Safe Harbors is a theatre collective that was formed five or six years ago by artist and activist Muriel Borst-Tarrant. Since she is an urban Native American woman herself, the collective has focused on artistic expressions coming from Native Americans living in cities. Native American companies such as Spiderwoman Theatre and Thunderbird Theatre Company can be seen as the extension of numerous activities Ellen supported in the 1970s. Safe Harbors represents a younger generation of artists that continues this lineage. La MaMa’s support extends to other forms of Indigenous performance, such as Hula (Hawaiian dance) and traditional Filipino dance forms.
There are currently around thirty resident artists at La MaMa. Among them are, the Chinese-American artist Ping Chong; Japanese choreographer/dancer Yoshiko Chuma and School of Hard Knocks; Split Britches, the forerunner of LGBTQ performances in New York; and set designer Jun Maeda, among others. The artists I have mentioned have all made their names by working with La MaMa for decades. Do you ever feel that you have to let go of some of these successful artists and lend more of a hand to new emerging talent?
No, I don’t feel that way. By saying “No,” I don’t mean that we don’t support younger artists. That is not the case at all. At La MaMa we are interested in supporting artists of all generations who are trying new things, regardless of where they are in their individual careers. For instance, SEAGULLMACHINE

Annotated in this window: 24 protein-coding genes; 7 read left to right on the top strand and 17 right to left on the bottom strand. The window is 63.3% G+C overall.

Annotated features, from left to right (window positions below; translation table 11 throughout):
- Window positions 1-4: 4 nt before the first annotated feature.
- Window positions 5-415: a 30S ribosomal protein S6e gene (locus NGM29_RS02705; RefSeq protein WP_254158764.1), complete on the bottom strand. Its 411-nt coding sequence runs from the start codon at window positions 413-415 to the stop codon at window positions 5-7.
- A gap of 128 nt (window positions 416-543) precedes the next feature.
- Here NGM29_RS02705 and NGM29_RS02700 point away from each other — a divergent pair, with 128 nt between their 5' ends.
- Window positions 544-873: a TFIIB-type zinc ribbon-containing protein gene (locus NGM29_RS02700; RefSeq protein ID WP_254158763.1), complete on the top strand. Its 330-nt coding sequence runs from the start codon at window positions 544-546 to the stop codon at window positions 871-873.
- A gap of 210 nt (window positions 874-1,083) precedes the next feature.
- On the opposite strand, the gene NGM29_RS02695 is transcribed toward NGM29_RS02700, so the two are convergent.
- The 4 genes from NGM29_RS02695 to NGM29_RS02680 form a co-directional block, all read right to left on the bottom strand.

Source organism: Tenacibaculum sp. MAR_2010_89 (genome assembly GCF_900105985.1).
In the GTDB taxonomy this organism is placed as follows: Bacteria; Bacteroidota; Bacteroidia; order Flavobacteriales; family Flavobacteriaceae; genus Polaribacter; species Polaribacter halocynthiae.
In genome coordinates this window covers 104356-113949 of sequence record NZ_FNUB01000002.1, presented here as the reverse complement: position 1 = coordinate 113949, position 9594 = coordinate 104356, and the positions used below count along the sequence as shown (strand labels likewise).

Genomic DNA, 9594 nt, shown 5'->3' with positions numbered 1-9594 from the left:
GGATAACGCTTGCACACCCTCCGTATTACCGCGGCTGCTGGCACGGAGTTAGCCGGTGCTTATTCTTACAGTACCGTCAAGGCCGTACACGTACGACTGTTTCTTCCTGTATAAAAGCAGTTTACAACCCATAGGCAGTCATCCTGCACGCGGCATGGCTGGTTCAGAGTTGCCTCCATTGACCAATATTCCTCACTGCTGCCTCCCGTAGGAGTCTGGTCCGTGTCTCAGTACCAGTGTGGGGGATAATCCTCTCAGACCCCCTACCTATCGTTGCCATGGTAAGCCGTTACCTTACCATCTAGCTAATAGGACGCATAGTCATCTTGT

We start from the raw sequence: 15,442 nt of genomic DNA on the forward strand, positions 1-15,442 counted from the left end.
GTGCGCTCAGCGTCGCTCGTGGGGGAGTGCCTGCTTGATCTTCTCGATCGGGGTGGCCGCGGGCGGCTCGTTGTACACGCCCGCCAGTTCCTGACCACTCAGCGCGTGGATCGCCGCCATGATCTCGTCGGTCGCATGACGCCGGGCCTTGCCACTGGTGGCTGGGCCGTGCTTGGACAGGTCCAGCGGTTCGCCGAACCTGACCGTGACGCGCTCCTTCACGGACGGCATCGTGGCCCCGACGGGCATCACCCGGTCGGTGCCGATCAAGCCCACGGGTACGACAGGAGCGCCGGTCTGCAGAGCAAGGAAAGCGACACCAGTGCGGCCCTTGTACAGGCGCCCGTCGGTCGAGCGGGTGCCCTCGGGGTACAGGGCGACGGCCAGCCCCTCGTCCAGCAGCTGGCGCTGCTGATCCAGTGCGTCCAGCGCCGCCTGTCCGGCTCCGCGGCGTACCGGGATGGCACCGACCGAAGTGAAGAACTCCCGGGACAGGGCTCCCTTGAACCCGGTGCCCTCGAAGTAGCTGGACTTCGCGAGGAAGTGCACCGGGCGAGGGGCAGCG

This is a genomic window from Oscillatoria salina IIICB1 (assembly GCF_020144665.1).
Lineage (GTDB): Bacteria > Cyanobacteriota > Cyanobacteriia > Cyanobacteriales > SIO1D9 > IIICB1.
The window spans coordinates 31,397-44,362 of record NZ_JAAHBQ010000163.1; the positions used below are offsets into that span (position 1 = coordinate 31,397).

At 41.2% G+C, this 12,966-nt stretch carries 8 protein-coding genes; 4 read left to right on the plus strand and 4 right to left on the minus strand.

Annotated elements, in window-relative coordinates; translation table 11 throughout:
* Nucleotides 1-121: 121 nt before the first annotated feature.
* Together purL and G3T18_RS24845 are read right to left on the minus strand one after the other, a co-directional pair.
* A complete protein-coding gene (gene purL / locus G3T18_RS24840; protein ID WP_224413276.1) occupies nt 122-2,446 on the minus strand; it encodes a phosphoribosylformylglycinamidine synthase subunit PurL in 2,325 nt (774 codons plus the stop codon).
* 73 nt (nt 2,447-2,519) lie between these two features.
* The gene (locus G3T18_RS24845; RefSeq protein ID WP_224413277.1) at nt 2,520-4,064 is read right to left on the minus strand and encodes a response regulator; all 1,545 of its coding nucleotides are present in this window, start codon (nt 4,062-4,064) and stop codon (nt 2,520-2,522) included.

, showing right now at our theatre, is a production by a young artist called Nick Benacerraf and his company. Nick came to one of our Meet-Ups, which are held three times a year and give anyone the opportunity to meet with one of our curators. From that conversation, his production materialized.
American culture and many others tend to be obsessed with “the new,” “the young generation,” or “youth.” Because of that, there are not many opportunities for those mid-career artists. More so than young people today, the older generation of artists often struggles to find opportunities to show their work. For instance, I think of people like performance artist John Kelly and playwright-director John Jesurun, who co-presented Distant Observer
together with Takeshi Kawamura last week. To me, both artists are pioneers in terms of the work they did and continue to do – and yet, they don’t get enough funding. That is why La MaMa is dedicated to supporting not only “new talents,” but also “new experiments” by artists of all generations. Through long-term support, we have built true relationships with our resident artists, beyond just providing rehearsal space and theatre equipment. La MaMa needs to be a home for artists that they can absolutely rely on at any point in their careers. And it is this intergenerational dialogue that we believe is so important here at La MaMa.
Countering the American culture obsessed with newness, La MaMa has a free educational program called “Coffeehouse Chronicles,” where legendary artists from the past are invited to talk about their work.